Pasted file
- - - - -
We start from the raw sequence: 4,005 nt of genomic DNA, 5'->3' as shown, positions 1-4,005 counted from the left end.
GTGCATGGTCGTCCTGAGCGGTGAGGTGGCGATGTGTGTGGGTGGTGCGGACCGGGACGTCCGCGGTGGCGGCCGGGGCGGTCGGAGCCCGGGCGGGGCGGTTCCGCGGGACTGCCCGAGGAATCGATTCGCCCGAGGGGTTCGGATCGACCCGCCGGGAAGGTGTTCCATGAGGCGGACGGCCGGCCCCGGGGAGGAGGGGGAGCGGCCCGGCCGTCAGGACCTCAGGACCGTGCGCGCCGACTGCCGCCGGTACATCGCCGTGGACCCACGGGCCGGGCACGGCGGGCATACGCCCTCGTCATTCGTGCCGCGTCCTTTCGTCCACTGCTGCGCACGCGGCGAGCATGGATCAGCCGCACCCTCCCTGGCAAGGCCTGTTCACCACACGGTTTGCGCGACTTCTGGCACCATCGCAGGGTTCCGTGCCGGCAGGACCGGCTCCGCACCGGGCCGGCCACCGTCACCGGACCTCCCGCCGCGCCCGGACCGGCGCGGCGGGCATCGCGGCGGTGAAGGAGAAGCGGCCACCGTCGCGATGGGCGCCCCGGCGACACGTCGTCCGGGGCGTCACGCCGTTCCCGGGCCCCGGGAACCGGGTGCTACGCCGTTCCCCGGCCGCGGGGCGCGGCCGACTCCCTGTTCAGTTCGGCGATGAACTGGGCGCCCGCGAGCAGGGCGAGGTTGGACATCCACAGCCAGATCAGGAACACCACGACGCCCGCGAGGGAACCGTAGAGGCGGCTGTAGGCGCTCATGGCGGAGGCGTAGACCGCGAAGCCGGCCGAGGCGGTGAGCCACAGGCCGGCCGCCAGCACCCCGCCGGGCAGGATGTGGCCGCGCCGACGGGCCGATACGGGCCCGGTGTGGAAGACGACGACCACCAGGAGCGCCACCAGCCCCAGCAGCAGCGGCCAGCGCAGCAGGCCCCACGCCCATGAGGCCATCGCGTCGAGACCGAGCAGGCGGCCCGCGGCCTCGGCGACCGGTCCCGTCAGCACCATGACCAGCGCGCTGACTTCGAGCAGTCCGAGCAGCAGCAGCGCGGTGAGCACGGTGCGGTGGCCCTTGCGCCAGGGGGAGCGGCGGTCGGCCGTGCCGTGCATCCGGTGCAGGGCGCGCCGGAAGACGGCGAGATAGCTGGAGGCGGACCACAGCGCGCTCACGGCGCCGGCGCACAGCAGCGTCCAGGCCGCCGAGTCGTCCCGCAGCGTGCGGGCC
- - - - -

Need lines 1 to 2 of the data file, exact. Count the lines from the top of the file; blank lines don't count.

We start from the raw sequence: 4,005 nt of genomic DNA, 5'->3' as shown, positions 1-4,005 counted from the left end.
GTGCATGGTCGTCCTGAGCGGTGAGGTGGCGATGTGTGTGGGTGGTGCGGACCGGGACGTCCGCGGTGGCGGCCGGGGCGGTCGGAGCCCGGGCGGGGCGGTTCCGCGGGACTGCCCGAGGAATCGATTCGCCCGAGGGGTTCGGATCGACCCGCCGGGAAGGTGTTCCATGAGGCGGACGGCCGGCCCCGGGGAGGAGGGGGAGCGGCCCGGCCGTCAGGACCTCAGGACCGTGCGCGCCGACTGCCGCCGGTACATCGCCGTGGACCCACGGGCCGGGCACGGCGGGCATACGCCCTCGTCATTCGTGCCGCGTCCTTTCGTCCACTGCTGCGCACGCGGCGAGCATGGATCAGCCGCACCCTCCCTGGCAAGGCCTGTTCACCACACGGTTTGCGCGACTTCTGGCACCATCGCAGGGTTCCGTGCCGGCAGGACCGGCTCCGCACCGGGCCGGCCACCGTCACCGGACCTCCCGCCGCGCCCGGACCGGCGCGGCGGGCATCGCGGCGGTGAAGGAGAAGCGGCCACCGTCGCGATGGGCGCCCCGGCGACACGTCGTCCGGGGCGTCACGCCGTTCCCGGGCCCCGGGAACCGGGTGCTACGCCGTTCCCCGGCCGCGGGGCGCGGCCGACTCCCTGTTCAGTTCGGCGATGAACTGGGCGCCCGCGAGCAGGGCGAGGTTGGACATCCACAGCCAGATCAGGAACACCACGACGCCCGCGAGGGAACCGTAGAGGCGGCTGTAGGCGCTCATGGCGGAGGCGTAGACCGCGAAGCCGGCCGAGGCGGTGAGCCACAGGCCGGCCGCCAGCACCCCGCCGGGCAGGATGTGGCCGCGCCGACGGGCCGATACGGGCCCGGTGTGGAAGACGACGACCACCAGGAGCGCCACCAGCCCCAGCAGCAGCGGCCAGCGCAGCAGGCCCCACGCCCATGAGGCCATCGCGTCGAGACCGAGCAGGCGGCCCGCGGCCTCGGCGACCGGTCCCGTCAGCACCATGACCAGCGCGCTGACTTCGAGCAGTCCGAGCAGCAGCAGCGCGGTGAGCACGGTGCGGTGGCCCTTGCGCCAGGGGGAGCGGCGGTCGGCCGTGCCGTGCATCCGGTGCAGGGCGCGCCGGAAGACGGCGAGATAGCTGGAGGCGGACCACAGCGCGCTCACGGCGCCGGCGCACAGCAGCGTCCAGGCCGCCGAGTCGTCCCGCAGCGTGCGGGCC